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 The rescue of Nchan - 4/20/2009
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On morning of the 17th April the Milgis Trust scouts in Northern Kenya received a radio report from Lesanchu that an elder has just reported a baby elephant trapped in a well. They immediately left base in the Milgis Trust landrover (Kosma, Lpulet, Lenkulate and Nchardan) for the location. They took with them a blanket, spades, rope, water and rehydration salts along with soda bottles. By 10 O' clock they arrived at Ndonyo Wuas. They then had to hack their way through thick bush to get to where the calf was trapped, and all the while they could hear the baby screaming while struggling to get out. When they reached the baby, they assessed the situation and decided the fastest way to get her out was by throwing a rope loop round her and heaving her out. The well was about ten feet deep, and narrow, and the baby was panicked making the option of people going in difficult. They made a loop with the huge rope and put it around her chest and were able to haul her out. Immediately she was out of the well she began chasing everybody around. Kosma and Lenkulate struggled to catch her but eventually did, and slowly she began to calm down. She was immediately fed 2 liters of rehydration solution and drank water for the rest of the day. The Milgis Scouts had made the decision that they would try everything in their power to reunite the baby calf back with her mother. They ensured that she was not handled too much and observed from a short distance while she wandered around the area screaming calling for her mother. From time to time they doused water over her in order to keep her cool. Everybody there was sure that by 5pm the mother would have returned to find her calf. They sent some scouts on a recce, Lesanchu, Kosma and Lenkulate, to try and locate any elephants in the area but sadly none were found. By evening still no sign so they went about setting up camp below the Ndonyo Wuas rock and left three guys close to the baby who remained near the well. With the fading light others climbed the huge rock with binoculars in hand to monitor for any signs of elephants coming, so that they could alert the remaining men with the calf via radio in time for them to make a hasty retreat. This was done until darkness descended. By 9pm they were beginning to loose hope, fearing that the herd had followed the rain which had that day fallen on the mountains but at 10.34pm two bull elephants came to the well and stood for 5 minutes, listening to the baby's screams. They then drunk water from a different well and left, leaving the calf behind. By this time every body involved in trying to unite the calf back with her mother were struggling to stay awake and keep off mosquitoes, as they were unable to make a fire incase that frightened potential wild herds.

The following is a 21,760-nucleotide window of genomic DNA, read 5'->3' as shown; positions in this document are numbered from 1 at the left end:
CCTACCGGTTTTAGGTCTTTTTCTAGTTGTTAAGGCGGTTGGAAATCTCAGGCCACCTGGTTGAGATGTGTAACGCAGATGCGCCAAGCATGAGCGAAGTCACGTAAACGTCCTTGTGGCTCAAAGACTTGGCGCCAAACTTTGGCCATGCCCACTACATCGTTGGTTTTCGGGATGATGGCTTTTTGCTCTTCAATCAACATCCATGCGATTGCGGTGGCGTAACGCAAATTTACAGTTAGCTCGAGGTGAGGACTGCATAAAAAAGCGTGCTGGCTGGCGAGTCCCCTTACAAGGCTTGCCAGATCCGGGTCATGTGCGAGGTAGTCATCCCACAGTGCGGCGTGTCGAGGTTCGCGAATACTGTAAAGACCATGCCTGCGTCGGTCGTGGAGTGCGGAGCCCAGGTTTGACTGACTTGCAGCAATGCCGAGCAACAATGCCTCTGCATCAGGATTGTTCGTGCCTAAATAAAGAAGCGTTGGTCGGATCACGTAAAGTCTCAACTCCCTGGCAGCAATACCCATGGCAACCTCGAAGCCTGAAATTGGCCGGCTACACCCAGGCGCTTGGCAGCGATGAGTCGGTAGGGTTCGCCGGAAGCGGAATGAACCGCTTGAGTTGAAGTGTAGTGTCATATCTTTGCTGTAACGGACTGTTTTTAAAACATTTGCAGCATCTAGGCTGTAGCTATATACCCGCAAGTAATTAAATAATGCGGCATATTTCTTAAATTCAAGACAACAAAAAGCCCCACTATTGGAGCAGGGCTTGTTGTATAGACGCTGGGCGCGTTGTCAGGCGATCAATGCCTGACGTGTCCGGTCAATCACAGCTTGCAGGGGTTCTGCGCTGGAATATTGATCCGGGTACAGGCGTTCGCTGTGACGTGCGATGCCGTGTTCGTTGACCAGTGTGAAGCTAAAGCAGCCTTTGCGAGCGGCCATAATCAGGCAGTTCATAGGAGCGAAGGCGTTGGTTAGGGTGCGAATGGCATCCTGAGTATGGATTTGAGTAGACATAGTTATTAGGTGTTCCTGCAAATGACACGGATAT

Milgis  Nchan's home range

Nchan's home rangelands

Nchan in the well  Nchan comes out of the Well

The rescue plane on the airstrip

Nchan on the airstrip  Nchan in the back of the pickup

The Milgis airstrip  Nchan with many curious onlookers


The calf is fed milk before preparing her for the flight

Nchan meets the keepers  Nchan and Peter Mbulu

Immediately after she fed she lay down for a sleep, exhausted from everything

The Keepers arrive at the airstrip to find the tiny calf attached to the men that rescued her

Keeper John with some of the community from Milgis

By morning the tiny calf still remained without mum. By now The David Sheldrick Wildlife Trust had been made aware of the resuce, and on the morning of the 18th April the plane and Keepers embarked on the long flight  to the Milgis airfield to rescue little Nchan. 

The matress and stretcher are prepared while she slept in the shade  Nchan with some of the community members involved in saving her life

Nchan is placed onto the mattress and stretcher

The keepers strap her legs for the flight  Preparing to lift the calf aboard

Nchan offloaded into the pickup in Nairobi  Frightened little Nchan, not knowing what her fate would be

Meanwhile the scouts had taken the calf directly to the airstrip to wait for the plane. She was so exhausted that she immediately fell fast asleep. Although wiped out from her ordeal, having had a sleepless night crying for her lost elephant mother and family, she was in good condition, and we estimated her age to be approximately 3 to 4 weeks old. We named her Nchan, which means rain in Samburu. It seemed appropriate because the day she arrived in Nairobi she brought with her the much needed rain.   She settled into nursery life fast, and loves the company of the other small orphans along with her Keepers of course, who provide her with the love and attention she craves. Thankfully she is now part of the herd of miniature infant elephants currently in our Nairobi Nursery, numbering no less than 11 under the Mini Matriarchal leadership of Kenia and Dida. They certainly have their hands full trying to keep order amongst so many unruly babies!

Enjoying a drink of water  Nchan now safely in her stable in the Nairobi Nursery

Nchan is hooked on her Keepers  Nchan

Nchan in the Nairobi Nursery


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